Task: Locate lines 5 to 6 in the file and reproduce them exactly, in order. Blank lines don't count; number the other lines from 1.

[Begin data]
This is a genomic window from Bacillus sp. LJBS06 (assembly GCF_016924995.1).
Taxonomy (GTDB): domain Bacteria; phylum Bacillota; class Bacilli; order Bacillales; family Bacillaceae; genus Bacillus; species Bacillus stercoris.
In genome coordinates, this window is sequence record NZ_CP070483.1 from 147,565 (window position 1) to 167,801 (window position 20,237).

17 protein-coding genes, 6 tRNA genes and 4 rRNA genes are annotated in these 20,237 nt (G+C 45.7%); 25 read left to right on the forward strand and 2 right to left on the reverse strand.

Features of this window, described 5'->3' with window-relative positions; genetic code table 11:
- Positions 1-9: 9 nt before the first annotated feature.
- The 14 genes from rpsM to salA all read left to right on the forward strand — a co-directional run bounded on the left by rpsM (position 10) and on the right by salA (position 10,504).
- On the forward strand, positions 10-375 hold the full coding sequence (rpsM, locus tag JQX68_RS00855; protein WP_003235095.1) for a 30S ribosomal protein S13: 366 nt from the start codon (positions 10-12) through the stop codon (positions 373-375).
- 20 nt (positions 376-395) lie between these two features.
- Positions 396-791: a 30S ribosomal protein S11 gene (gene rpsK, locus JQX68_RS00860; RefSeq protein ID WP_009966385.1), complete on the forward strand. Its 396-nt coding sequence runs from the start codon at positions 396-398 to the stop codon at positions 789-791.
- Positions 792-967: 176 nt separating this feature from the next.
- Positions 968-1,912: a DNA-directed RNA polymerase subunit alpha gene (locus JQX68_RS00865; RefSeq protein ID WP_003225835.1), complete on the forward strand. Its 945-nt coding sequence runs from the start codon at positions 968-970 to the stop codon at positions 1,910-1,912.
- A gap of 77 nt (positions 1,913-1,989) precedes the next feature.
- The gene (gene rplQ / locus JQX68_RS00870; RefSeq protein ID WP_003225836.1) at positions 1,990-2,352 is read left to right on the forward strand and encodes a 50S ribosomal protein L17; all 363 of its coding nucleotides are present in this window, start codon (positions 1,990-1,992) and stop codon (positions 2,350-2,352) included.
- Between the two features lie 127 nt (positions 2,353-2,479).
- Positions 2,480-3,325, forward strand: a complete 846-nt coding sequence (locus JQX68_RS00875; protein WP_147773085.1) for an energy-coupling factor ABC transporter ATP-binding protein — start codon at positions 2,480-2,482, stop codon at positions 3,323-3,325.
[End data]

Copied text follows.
Features of this window, described 5'->3' with window-relative positions; genetic code table 11:
- Positions 1-9: 9 nt before the first annotated feature.